This is Taras Shevchenko.
He is Ukranian.
And a poet.
And he died in 1861
At the beginning of the
American Civil War.
In the rain.
Here’s some of what Wikipedia tells us:
Shevchenko was orphaned at the age of eleven.
He began writing poetry while he was a serf and in 1840 his first collection of poetry, Kobzar, was published. Ivan Franko, the renowned Ukrainian poet in the generation after Shevchenko, had this to say of the compilation: “[Kobzar] immediately revealed, as it were, a new world of poetry. It burst forth like a spring of clear, cold water, and sparkled with a clarity, breadth and elegance of artistic expression not previously known in Ukrainian writing.”
Czar Nicholas was about to pardon Shevchenko, since literature was not as bad as violent opposition, which he also faced (Decembrist uprising etc.). Then, however, Czar Nicholas read Shevchenko’s poem, “The Dream.” Vissarion Belinsky wrote in his memoirs, “Nicholas I, knowing Ukrainian very well, laughed and chuckled whilst reading the section about himself, but his mood quickly turned to bitter hatred when he read about his wife. Shevchenko had mocked her frumpy appearance and facial tics, which she had developed whilst fearing the Decembrist Uprising and its plans to kill her family. After reading this section the Tsar indignantly stated ‘I suppose he had reasons not to be on terms with me, but what has she done to deserve this?'”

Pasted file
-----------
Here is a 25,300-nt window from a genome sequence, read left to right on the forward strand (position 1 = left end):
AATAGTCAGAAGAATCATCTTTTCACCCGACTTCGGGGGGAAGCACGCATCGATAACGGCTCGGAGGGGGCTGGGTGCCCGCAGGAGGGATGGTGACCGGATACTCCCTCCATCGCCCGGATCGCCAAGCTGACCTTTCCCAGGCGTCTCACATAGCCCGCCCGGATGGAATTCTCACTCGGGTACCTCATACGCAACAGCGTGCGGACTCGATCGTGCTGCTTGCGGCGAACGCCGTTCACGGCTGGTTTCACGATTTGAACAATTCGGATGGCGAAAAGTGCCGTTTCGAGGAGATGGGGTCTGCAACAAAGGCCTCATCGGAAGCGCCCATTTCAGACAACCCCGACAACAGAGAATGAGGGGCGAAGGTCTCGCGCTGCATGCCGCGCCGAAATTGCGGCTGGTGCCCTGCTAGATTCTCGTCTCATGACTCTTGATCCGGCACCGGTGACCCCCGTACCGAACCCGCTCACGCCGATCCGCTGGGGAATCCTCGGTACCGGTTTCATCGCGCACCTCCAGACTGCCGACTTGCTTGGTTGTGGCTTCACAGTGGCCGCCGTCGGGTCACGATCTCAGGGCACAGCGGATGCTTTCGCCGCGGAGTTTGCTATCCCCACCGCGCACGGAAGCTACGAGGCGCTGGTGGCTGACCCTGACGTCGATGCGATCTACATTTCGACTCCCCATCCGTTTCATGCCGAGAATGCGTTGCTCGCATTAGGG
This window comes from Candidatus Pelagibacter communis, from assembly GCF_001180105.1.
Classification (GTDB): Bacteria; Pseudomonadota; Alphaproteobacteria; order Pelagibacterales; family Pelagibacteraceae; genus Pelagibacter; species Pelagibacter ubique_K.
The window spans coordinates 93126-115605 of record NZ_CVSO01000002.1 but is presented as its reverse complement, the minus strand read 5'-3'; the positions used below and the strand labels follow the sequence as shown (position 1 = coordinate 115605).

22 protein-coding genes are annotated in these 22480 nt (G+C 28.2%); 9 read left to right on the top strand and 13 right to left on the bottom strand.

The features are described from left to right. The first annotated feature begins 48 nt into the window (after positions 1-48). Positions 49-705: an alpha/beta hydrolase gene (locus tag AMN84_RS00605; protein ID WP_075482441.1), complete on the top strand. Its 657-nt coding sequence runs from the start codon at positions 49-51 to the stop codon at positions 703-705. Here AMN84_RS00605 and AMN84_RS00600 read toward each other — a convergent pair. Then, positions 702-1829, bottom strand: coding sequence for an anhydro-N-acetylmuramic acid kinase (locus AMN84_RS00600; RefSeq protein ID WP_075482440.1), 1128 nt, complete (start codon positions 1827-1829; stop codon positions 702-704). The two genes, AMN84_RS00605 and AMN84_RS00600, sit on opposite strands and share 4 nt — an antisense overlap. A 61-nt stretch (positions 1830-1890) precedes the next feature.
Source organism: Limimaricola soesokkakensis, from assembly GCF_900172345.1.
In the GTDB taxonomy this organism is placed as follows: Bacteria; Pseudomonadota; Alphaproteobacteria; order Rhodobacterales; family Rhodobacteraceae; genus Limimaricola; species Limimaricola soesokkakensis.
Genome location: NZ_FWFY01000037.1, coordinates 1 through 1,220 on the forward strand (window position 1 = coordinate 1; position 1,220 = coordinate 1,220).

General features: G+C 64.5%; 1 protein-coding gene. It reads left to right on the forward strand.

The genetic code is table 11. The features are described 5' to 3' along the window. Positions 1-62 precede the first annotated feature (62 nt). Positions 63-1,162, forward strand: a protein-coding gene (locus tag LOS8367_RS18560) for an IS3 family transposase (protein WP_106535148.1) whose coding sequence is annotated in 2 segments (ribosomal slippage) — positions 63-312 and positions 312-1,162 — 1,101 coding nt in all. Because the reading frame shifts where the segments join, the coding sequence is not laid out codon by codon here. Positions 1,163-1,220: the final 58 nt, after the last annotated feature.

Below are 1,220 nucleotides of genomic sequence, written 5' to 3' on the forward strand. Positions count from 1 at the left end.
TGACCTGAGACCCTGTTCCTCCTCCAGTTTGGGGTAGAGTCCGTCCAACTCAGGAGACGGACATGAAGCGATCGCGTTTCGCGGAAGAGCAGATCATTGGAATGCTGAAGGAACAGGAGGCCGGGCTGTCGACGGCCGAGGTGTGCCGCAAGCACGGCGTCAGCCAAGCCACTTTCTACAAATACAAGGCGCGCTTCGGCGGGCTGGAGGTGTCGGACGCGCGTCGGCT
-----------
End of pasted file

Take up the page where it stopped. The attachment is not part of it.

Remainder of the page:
Taras Shevchenko spent the last years of his life working on new poetry, paintings, and engravings, as well as editing his older works. But after his difficult years in exile his final illness proved too much. Shevchenko died in Saint Petersburg on March 10, 1861, the day after his 47th birthday.
His works and life are revered by Ukrainians and his impact on Ukrainian literature is immense.